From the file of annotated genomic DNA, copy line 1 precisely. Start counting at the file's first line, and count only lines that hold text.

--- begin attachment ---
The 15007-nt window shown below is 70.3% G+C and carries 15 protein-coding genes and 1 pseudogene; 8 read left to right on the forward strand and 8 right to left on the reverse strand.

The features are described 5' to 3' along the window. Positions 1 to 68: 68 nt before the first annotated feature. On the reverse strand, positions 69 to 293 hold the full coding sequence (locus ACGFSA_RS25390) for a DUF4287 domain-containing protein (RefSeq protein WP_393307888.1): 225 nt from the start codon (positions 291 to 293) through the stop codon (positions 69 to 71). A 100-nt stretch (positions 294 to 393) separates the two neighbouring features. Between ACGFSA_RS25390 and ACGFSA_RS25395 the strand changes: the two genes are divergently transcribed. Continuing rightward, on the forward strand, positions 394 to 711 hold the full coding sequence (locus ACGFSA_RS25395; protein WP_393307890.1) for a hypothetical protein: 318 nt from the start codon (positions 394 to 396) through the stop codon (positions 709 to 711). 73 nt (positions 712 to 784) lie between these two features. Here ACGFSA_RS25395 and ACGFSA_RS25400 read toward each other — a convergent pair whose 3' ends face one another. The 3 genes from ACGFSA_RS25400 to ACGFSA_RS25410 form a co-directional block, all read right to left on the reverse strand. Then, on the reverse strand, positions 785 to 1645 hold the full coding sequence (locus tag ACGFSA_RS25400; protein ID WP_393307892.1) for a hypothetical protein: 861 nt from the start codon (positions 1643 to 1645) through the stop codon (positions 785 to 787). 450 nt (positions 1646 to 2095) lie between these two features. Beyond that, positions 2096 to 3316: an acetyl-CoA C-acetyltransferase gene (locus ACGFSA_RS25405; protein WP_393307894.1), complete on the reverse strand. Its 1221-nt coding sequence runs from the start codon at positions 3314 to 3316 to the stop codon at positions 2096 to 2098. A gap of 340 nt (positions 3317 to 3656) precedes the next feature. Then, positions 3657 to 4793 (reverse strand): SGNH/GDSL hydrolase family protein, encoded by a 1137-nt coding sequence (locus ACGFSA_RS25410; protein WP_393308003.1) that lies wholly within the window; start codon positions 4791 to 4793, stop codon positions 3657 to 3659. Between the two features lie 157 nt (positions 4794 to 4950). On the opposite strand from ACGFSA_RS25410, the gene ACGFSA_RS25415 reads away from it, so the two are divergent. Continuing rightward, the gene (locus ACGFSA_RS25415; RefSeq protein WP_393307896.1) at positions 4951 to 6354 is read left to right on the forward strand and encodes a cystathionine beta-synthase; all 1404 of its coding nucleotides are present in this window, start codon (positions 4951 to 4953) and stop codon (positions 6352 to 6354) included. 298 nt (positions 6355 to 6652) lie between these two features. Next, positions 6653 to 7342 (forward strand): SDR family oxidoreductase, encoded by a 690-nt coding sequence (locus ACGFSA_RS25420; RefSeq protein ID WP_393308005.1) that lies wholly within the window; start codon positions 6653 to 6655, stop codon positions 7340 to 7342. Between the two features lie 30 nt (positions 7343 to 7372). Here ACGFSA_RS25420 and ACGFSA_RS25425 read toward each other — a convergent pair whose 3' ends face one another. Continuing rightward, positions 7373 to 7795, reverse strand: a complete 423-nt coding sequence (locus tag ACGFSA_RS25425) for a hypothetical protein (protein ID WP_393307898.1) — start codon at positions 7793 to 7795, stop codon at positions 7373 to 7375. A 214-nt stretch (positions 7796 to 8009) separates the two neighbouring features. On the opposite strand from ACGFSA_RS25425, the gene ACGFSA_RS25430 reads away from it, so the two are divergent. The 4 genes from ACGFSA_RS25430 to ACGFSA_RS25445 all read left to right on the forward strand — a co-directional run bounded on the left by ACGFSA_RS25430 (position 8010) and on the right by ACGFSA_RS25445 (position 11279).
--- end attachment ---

The 15007-nt window shown below is 70.3% G+C and carries 15 protein-coding genes and 1 pseudogene; 8 read left to right on the forward strand and 8 right to left on the reverse strand.